In their world, I think he should reject - but Julie Benz is such a good actress that she would be missed, and Rita has been abused far more than any one human should have to suffer.

I think Rita is better off not dating a serial killer. She can still figure into the plot as someone else mentioned (by telling Deb about Dex's addiction), but being away from Dexter is the best thing that's happened to her (without her knowing it yet, of course).

Anonymous said...

dez: “but being away from Dexter is the best thing that's happened to [Rita] (without her knowing it yet, of course).”

But is this necessarily true? We know that Dexter would never hurt her or the children, and in fact is smart and ruthless enough to protect them in ways no other man could – like how he handled Rita’s ex-husband. From her and the children’s perspective, he is almost the perfect man – even his “drug addiction” has no real chance of being an issue. Right now, to Rita, Dexter is a stable man with a stable job, is exceptional to her children, and tries real hard to please her (even if the effort is artificial and not from emotion). I would say Dexter’s lack of emotion is a plus even, as he must concentrate and try hard to be a good boyfriend, perhaps harder than those who have more natural reactions. Dexter leaving Rita would be devastating to her and just as importantly, to her children who already rely on him as the father figure.

Seth - In regards to Dexter needing to be hollower for the show to keep its core, I agree and I disagree. I do think he has progressed very far very fast on the emotional front, and I found it very interesting during season one where he was very clueless on how to behave. I do think they could have extended his training phase, and found plenty of room for comedy and pathos as he messes up the most simple of emotional cues and situations. I do think he has changed so much under Lila, and that is what makes her such an interesting and strong character – she is the first (including Deb and Rita) to be able to draw Dexter out and make him examine himself. Perhaps too quickly, though, as I found the UN-relatableness to Dexter the main draw of Season One.

But I am also enjoying the struggle between what Dexter always believed he was – an emotionally hollow being – and what he now suspects might have been forced upon him by Harry and his code, and that deep down he is just as human and emotional as anyone in his real core. Since that is a central theme to this season, it’s understandable that Dexter needs to progress emotionally from season one. Perhaps a good compromise would have been if we got another season of Dexter as an emotional faker, and have the current season be Season 3.

While I have already proclaimed myself in the Lila camp, I do not think the character of Rita is now disposable and should be quickly dropped. Rita still represents more than just Harry’s code – she represents complete normalcy, the life the Dexter may or may not wish for, but something that is a stark contrast to his current core being. Is Dexter striving to make it so that having a relationship with Rita, a true relationship, is his ultimate goal? Or does he wish to remain who he is currently, and see Rita and the children as a cover for himself, no more valuable than the air condition unit he hides his blood-slides behind? Accepting Lila means accepting that he is a killer and can never be anything else, and dealing with that truth. But striving for Rita, or at least trying to wholeheartedly to be true to her, means denying that he was always meant to be a killer, that he has not completely lost his humanity, and that he actually can function as a loving husband and father. It could very well be that Lila helps Dexter discover himself enough to lead him to Rita again (but with a true emotional core this time), or that he learns he is damaged beyond repair and thus should leave Rita alone. Either way, the character or Rita and what she represents is by no means dead quite yet, as Dexter has a long way to go before he knows himself which way is the right way.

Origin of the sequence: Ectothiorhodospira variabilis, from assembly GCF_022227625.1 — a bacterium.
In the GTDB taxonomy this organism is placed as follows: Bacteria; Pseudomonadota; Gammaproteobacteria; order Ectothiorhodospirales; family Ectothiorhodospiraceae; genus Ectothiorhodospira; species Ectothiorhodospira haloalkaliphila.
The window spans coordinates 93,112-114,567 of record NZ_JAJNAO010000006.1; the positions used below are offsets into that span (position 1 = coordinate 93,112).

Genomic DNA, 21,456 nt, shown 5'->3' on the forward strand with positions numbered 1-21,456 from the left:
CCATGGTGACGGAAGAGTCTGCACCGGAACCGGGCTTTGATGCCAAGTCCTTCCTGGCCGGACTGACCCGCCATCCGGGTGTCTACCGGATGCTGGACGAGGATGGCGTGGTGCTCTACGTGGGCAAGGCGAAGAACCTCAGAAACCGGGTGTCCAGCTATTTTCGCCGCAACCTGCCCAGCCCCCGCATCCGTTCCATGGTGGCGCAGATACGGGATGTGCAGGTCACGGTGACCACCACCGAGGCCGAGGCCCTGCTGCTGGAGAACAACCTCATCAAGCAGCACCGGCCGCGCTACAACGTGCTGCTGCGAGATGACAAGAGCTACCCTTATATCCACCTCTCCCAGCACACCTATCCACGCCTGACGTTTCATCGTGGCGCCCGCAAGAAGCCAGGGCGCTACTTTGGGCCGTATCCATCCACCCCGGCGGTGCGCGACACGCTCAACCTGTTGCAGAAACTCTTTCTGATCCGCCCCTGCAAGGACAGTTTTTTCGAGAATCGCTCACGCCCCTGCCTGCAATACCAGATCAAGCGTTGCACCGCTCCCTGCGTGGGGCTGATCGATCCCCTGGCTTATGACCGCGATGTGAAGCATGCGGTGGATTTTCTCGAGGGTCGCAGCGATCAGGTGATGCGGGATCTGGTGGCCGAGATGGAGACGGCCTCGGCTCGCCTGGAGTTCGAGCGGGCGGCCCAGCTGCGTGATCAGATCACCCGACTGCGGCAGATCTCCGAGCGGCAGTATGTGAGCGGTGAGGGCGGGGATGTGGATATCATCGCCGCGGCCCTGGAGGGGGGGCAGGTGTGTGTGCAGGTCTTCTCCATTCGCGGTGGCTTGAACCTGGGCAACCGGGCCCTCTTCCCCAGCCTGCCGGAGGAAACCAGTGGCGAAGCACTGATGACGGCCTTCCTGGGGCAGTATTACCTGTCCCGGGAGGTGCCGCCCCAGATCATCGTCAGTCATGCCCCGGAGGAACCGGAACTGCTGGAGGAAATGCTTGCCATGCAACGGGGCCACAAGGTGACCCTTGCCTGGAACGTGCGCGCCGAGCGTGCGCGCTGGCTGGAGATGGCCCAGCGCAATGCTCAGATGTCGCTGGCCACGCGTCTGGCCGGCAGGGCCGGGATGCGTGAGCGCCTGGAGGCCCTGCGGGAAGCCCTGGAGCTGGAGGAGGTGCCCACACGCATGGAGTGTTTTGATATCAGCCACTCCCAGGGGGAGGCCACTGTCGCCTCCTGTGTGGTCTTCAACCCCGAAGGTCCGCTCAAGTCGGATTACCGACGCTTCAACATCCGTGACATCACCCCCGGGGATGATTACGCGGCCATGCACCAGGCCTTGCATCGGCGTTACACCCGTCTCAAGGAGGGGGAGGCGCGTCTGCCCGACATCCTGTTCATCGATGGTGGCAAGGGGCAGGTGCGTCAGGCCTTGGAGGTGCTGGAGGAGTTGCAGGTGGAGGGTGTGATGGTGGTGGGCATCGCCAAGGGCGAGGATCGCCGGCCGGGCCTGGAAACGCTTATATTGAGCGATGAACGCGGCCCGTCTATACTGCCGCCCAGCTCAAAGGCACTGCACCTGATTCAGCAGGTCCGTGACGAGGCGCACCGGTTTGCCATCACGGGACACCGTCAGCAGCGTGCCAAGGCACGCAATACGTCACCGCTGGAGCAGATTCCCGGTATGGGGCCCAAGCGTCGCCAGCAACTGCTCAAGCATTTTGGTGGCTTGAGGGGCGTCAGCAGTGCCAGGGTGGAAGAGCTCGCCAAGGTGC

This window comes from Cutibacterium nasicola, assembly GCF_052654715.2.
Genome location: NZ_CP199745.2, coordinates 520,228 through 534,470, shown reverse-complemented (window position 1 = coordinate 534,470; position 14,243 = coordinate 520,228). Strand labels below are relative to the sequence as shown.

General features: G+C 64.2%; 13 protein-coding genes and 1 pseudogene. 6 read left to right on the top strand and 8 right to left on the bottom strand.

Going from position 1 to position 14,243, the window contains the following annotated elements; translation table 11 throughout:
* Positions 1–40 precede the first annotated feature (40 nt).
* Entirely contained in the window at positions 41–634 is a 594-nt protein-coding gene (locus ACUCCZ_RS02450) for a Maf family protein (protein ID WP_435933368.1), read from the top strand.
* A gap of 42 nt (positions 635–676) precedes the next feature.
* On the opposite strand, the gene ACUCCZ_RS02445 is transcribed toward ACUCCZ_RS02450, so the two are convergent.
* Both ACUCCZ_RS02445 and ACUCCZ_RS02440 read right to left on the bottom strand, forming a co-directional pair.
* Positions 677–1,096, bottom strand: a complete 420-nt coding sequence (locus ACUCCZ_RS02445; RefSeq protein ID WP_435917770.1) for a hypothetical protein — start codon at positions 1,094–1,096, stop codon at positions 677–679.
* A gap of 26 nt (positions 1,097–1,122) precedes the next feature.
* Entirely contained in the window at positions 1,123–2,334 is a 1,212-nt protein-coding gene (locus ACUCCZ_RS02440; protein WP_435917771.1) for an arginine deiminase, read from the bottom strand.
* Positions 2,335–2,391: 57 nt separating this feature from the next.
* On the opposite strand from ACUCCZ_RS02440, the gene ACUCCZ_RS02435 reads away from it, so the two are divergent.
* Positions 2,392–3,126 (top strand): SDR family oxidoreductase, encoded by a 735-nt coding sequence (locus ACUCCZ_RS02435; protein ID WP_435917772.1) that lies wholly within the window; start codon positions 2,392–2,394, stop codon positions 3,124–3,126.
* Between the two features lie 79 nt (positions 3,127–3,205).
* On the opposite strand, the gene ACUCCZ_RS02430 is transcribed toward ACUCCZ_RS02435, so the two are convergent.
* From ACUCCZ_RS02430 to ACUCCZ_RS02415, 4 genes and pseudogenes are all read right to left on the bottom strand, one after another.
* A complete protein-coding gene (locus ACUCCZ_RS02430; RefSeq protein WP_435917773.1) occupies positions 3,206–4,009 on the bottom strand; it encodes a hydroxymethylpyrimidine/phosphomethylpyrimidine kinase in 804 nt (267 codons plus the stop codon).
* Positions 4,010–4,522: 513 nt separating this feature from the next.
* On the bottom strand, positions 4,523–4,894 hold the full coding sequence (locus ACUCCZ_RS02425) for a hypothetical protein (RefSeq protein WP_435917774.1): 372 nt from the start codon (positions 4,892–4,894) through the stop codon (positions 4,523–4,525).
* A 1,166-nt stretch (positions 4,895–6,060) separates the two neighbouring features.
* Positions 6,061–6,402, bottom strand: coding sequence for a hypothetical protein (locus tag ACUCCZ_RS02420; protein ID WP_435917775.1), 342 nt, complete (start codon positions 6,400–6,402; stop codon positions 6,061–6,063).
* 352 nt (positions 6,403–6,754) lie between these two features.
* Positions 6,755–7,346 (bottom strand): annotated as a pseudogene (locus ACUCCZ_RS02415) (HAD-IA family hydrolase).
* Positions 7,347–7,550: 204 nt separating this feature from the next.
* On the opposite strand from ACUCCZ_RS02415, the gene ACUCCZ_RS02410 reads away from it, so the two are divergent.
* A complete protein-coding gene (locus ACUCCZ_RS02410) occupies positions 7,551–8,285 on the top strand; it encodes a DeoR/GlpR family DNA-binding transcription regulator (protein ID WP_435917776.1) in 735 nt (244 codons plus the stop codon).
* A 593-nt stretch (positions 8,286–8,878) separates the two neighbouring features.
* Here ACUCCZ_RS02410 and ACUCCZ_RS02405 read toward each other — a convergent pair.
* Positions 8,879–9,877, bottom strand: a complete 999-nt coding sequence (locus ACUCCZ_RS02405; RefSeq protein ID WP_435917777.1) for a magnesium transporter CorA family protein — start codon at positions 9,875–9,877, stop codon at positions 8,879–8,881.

Is it Sunday yet?

Anonymous said...

Dexter leaving Rita would be devastating to her and just as importantly, to her children who already rely on him as the father figure.

More devastating than finding out she's been dating a serial killer? I can't imagine Dexter not getting caught eventually.

Anonymous said...

jennifer carpenter is insufferable. as a character and as an actress. she must stop.

Shawn Anderson said...

Alan - kudos for the C.S. Lee love. Of course you give it up the week I'm on vacation (after I begged for it last month ;).

I'm even more a Lee fan now that I see he went to my alma mater.

You've nailed it on the Vince Mackey action (again). Hopefully they can resolve it this season and move on somehow, unlike The Shield.